After covering then entire apple in red tissue, we scrunched up green tissue to make a leaf. My kiddo added the green leaf, but thought his apple was still missing something. He decided to add an orange stem (I didn’t have brown tissue paper).
His apple turned out pretty cute! We really enjoyed doing this craft together and I love that he added his own creative ideas with the stem.
Song: preschoolers love to sing! Don’t worry if your singing voice isn’t great because your child will be having too much fun with you to care. Sing Raffi’s Apples and Bananas song. It is the perfect combination of silly verses and phonetic vowel sounds for preschoolers. Find it here on YouTube. We love this song in our house and find ourselves singing it all of the time 🙂
STEM: 5 Senses — we have 5 senses: sight, touch, smell, taste, and sound. Let’s use our 5 senses on an apple! (1) What color is the apple? Do you see any marks on the apple? (2) what does the apple feel like? Is it smooth or rough? (3) Take a sniff. Does the apple have a sweet smell? (4) Take a bite and taste the apple. Is it yummy? (5) What do you hear? Can you hear crunching sounds when you chew your apple?
Air Writing: Ask your child to hold up a hand and trace letter shapes with their finger in the air. I was skeptical of this at first, but my son really got into it and I periodically find him air writing his letters all on his own.
Wednesday — A is for Ant
Writing Practice: write uppercase letter A. I found a worksheet from AtoZteacherstuff.com:
Book: The Ant and the Grasshopper by Luli Gray. This book has bright, exciting pictures that will capture preschoolers’ imaginations! Based on the Aesop’s Fable of the same name, this book shows that it is important to work hard and plan ahead, but that it is also important to be a good friend and enjoy some fun! Check you library, or get it on Amazon.
Craft:Egg Carton Ant — supplies needed are a paper egg carton, washable paints, paintbrush, pipe cleaners, sharpened pencil, scissors, and googly eyes.
Cut your egg carton down so that you only have 3 humps. (Add a quick science lesson by explaining that ants are insects and insects have three main parts: the head, the thorax, and the abdomen. Ants have 6 legs, 2 large eyes, and 2 antennae.)
Pick a paint color and then paint your egg carton. (We painted ours on top of a paper plate to catch all of the paint drips/spills/wild brush strokes!) Let your egg carton dry.
Once completely dry, add your googly eyes to your ant’s face.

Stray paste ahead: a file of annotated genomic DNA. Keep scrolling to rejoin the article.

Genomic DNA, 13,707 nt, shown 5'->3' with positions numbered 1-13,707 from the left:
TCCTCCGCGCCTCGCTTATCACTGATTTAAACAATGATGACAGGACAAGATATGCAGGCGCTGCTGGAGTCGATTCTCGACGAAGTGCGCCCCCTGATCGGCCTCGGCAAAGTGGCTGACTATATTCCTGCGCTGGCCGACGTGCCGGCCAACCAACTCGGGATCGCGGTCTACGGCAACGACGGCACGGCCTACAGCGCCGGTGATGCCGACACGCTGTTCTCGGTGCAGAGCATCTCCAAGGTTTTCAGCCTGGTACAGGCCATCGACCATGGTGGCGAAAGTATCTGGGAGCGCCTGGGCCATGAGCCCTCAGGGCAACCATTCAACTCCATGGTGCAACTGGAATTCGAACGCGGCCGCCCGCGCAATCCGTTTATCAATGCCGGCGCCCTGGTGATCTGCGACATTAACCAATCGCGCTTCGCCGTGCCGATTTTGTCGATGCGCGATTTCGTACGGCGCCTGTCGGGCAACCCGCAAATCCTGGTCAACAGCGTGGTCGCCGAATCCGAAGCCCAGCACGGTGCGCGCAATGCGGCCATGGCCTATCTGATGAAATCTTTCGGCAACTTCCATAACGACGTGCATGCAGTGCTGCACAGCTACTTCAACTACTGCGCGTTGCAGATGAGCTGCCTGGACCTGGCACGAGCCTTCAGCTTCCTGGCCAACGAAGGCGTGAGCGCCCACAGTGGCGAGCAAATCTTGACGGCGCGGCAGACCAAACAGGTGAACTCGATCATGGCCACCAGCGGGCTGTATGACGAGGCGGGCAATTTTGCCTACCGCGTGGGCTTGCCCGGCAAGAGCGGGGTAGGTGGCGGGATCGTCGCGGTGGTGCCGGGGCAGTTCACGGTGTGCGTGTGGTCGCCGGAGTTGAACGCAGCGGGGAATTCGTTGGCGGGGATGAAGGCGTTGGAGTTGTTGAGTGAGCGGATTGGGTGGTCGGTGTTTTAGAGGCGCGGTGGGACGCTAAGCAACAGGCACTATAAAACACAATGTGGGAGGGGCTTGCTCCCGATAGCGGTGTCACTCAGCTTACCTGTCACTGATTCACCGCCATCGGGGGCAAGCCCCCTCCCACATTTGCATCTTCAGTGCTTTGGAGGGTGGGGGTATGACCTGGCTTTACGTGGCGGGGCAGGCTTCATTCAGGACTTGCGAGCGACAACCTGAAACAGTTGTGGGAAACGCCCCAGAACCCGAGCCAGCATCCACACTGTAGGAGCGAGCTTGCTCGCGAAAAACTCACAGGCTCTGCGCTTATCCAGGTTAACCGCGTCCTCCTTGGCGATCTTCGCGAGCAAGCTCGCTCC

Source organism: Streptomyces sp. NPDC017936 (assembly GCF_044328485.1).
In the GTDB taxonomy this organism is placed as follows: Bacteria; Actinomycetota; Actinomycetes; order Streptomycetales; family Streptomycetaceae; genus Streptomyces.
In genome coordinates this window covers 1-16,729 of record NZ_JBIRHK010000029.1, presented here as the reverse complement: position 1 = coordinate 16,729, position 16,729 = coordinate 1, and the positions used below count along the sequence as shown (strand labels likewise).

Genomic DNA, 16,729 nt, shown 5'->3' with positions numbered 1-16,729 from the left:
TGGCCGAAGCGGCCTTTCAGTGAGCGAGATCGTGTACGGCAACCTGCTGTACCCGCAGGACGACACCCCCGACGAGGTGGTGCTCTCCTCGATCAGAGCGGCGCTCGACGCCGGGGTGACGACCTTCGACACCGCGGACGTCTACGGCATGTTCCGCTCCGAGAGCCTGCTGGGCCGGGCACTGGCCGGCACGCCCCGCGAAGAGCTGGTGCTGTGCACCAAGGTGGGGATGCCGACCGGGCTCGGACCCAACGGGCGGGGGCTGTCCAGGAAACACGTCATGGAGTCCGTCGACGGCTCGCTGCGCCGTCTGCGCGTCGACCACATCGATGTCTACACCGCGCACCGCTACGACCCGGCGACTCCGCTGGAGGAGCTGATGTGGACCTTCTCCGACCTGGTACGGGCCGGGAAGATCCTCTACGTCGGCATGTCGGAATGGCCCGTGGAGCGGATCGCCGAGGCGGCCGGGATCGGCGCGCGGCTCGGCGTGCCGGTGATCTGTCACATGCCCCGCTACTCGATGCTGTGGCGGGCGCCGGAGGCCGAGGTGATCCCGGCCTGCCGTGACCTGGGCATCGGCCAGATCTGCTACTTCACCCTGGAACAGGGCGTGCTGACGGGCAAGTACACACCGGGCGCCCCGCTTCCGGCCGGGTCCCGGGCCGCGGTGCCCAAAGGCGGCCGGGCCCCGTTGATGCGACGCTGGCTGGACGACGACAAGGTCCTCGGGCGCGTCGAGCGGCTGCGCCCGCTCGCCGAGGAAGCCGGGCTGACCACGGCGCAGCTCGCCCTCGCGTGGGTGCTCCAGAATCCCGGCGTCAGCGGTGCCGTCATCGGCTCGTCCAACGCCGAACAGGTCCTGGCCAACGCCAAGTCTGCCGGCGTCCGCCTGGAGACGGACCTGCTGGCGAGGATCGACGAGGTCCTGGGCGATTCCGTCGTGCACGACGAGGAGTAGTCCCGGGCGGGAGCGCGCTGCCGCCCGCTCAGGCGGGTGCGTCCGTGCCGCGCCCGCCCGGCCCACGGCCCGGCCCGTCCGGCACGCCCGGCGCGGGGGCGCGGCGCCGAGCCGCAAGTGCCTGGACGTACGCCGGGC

Now you have to choose pipe cleaners to make 6 legs and 2 antennae. You will need 2 pipe cleaners to make the legs and 1 pipe cleaner to make the antennae. I thought it would be fun to make rainbow colored legs, but my son stuck with his favorite color, blue 🙂
We used a sharpened pencil to punch the holes for the antennae and legs. We stuck the legs through the holes, and bent the pipe cleaners slightly inside the carton to hold the legs in place. Then, we made “feet” by bending the ends of the pipe cleaners and we were excited that our ant actually stood up!
Song: Sing The Ants Go Marching. This song is a preschool favorite — it’s catchy, you get to say “boom,” and counting is involved!
Salt Tray Writing: cover the bottom of a shallow tray or pie tin with table salt. Your child can take one finger to trace letter shapes in the salt.
Apple Taste Test: We went to the grocery store and bought different kinds of apples and we had an apple taste test when we got home! It was fun to try to different apple flavors and compare them to each other. Our favorites were Honeycrisp and Fuji.
Friday — A is for Anaconda
Writing Practice: write lowercase letter a. We used this worksheet from AtoZteacherstuff.com:
Book — We read I Saw Anacondaby Jane Clarke with illustrations by Emma Dodd. This a cumulative, lift-the-flap book about an anaconda that eats everything around it. The snake ends up getting sick — ick!
My son says this anaconda book is awesome because it has so many flaps! Every page is interactive and he giggles as the anaconda eats everything in sight. Plus, he learned about some new animals (a stork, piranhas, and a skink).
For this craft you will use the bubble wrap as a stamp to make the snake’s scales. I am a big fan of out-of-the-box paintbrush ideas, so using bubble wrap to make the snake scales is a super cool idea.